On most occasions, it is almost always cheaper to negotiate a great discount on the price of a new car, and arrange the most affordable independent finance available in the market place.

There are other hidden catches sometimes tied to zero percent deals that could end up costing you money, including fixed servicing requirements, along with insurance and warranty clauses. Make sure you read and understand all the fine print before signing on the dotted line.

Simply put: buyer beware.

As a general rule, you will probably be better off negotiating the best deal at the dealership and then securing your own financing. A simple rule of thumb is to compartmentalise your car buying experience.

  • Buy from the dealer.
  • Get your own financing.
  • Sell your car old car independently.

 

Give us a call on 1300 252 088 to discuss your car financing requirements.

No change to cash rate

7th March 2017

The Reserve Bank of Australia has today announced the outcome of its board meeting and it has decided to leave the official cash rate unchanged.

As widely predicted the RBA has kept rates on hold as it balances a swag of recent positive economic news around growth in the economy, unemployment, house values and building approvals against a continued lack of wages growth and business investment.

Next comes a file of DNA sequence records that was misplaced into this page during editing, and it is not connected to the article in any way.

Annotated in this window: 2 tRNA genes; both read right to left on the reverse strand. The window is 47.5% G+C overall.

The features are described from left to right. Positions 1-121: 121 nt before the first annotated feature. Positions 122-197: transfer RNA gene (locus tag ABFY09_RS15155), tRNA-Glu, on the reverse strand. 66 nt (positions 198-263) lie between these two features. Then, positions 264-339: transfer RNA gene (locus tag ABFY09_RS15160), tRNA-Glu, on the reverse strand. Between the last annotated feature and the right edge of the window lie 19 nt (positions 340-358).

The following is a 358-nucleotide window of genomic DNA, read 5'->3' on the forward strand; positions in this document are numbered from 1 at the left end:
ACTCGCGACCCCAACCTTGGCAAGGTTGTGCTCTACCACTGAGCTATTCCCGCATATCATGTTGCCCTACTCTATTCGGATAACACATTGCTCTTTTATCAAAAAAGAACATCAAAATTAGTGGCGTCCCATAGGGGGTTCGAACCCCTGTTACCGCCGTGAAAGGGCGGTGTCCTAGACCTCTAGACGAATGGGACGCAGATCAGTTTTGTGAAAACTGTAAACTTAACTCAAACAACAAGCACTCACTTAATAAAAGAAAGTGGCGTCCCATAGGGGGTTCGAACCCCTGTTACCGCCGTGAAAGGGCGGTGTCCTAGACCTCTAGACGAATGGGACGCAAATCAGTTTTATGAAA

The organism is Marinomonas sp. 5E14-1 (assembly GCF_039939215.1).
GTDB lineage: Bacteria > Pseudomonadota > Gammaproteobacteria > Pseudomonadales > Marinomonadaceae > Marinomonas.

Regardless of whether rates move up or down, my role as your mortgage broker remains unchanged. I’m always on hand to ensure you still have the right financial solution for your current circumstances.

If you’d like to have a chat about what today’s news means for you and your finances, please don’t hesitate to get in touch.

 

DIY inspections: how to spot a lemon

There’s no shortage of horror stories about people who have bought a property that looked fine on the outside but which, in fact, hid serious defects, in other words a lemon. 

 

Major problems and faults can cost property buyers many thousands of dollars to fix (that’s if they’re fixable at all), not to mention the emotional strain of watching your ”successful” purchase turn into a disaster.

So how can you avoid buying a lemon? The rule, as always, is to buy your home using your head, not your heart.

This means ensuring you thoroughly and objectively assess properties for signs not only of existing problems but also problems that may occur down the track.

When inspecting a property, you should do two types of checks. The first is your own initial appraisal and the second – if you’re serious about the property – is to bring in the experts, who can ensure that the home is free from defects.

Inspecting a property, yourself

When inspecting a property, don’t just look at its upsides but be on the hunt for potential downsides as well. This will not only save you from buying a disaster waiting to happen but can also save you the cost of getting a professional inspection if you decide the problems are severe enough to know the property is not for you.

A good way to go about your inspection is to divide the property into three areas – the inside, the outside and the surrounding land and structures. The following is a list of things to look for; however, you should also add anything else you feel is important to review.

Insider’s tip: If you have friends or family who have recently bought a property or have expertise in this area, ask them to come with you. They may be able to give you some pointers on what to look for and, with less emotional investment in the result, they might be more objective.

Inside the dwelling: